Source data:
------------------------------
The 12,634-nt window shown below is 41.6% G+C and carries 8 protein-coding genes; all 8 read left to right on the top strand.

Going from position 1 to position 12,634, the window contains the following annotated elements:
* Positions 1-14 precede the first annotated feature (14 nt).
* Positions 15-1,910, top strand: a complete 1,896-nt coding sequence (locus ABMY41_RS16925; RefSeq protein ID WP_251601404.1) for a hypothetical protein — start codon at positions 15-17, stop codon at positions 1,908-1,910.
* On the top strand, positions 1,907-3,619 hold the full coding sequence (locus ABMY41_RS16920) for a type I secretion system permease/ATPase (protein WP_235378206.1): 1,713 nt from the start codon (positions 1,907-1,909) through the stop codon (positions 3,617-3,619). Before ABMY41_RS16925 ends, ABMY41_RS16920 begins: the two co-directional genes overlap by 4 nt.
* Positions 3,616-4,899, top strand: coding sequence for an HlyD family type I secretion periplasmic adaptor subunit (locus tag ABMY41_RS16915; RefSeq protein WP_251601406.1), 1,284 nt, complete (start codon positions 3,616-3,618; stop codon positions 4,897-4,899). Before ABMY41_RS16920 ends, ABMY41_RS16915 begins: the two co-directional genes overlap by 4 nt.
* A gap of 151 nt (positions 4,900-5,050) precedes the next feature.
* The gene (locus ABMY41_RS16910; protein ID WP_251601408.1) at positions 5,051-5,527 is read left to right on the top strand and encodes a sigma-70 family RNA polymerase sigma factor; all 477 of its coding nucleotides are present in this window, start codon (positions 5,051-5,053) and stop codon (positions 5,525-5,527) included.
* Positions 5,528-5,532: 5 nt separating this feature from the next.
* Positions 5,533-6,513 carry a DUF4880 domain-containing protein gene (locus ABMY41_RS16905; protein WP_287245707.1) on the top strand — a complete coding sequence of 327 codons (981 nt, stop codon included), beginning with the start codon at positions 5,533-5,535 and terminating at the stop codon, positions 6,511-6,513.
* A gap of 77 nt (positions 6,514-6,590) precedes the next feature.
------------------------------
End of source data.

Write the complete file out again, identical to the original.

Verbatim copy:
The 12,634-nt window shown below is 41.6% G+C and carries 8 protein-coding genes; all 8 read left to right on the top strand.

Going from position 1 to position 12,634, the window contains the following annotated elements:
* Positions 1-14 precede the first annotated feature (14 nt).
* Positions 15-1,910, top strand: a complete 1,896-nt coding sequence (locus ABMY41_RS16925; RefSeq protein ID WP_251601404.1) for a hypothetical protein — start codon at positions 15-17, stop codon at positions 1,908-1,910.
* On the top strand, positions 1,907-3,619 hold the full coding sequence (locus ABMY41_RS16920) for a type I secretion system permease/ATPase (protein WP_235378206.1): 1,713 nt from the start codon (positions 1,907-1,909) through the stop codon (positions 3,617-3,619). Before ABMY41_RS16925 ends, ABMY41_RS16920 begins: the two co-directional genes overlap by 4 nt.
* Positions 3,616-4,899, top strand: coding sequence for an HlyD family type I secretion periplasmic adaptor subunit (locus tag ABMY41_RS16915; RefSeq protein WP_251601406.1), 1,284 nt, complete (start codon positions 3,616-3,618; stop codon positions 4,897-4,899). Before ABMY41_RS16920 ends, ABMY41_RS16915 begins: the two co-directional genes overlap by 4 nt.
* A gap of 151 nt (positions 4,900-5,050) precedes the next feature.
* The gene (locus ABMY41_RS16910; protein ID WP_251601408.1) at positions 5,051-5,527 is read left to right on the top strand and encodes a sigma-70 family RNA polymerase sigma factor; all 477 of its coding nucleotides are present in this window, start codon (positions 5,051-5,053) and stop codon (positions 5,525-5,527) included.
* Positions 5,528-5,532: 5 nt separating this feature from the next.
* Positions 5,533-6,513 carry a DUF4880 domain-containing protein gene (locus ABMY41_RS16905; protein WP_287245707.1) on the top strand — a complete coding sequence of 327 codons (981 nt, stop codon included), beginning with the start codon at positions 5,533-5,535 and terminating at the stop codon, positions 6,511-6,513.
* A gap of 77 nt (positions 6,514-6,590) precedes the next feature.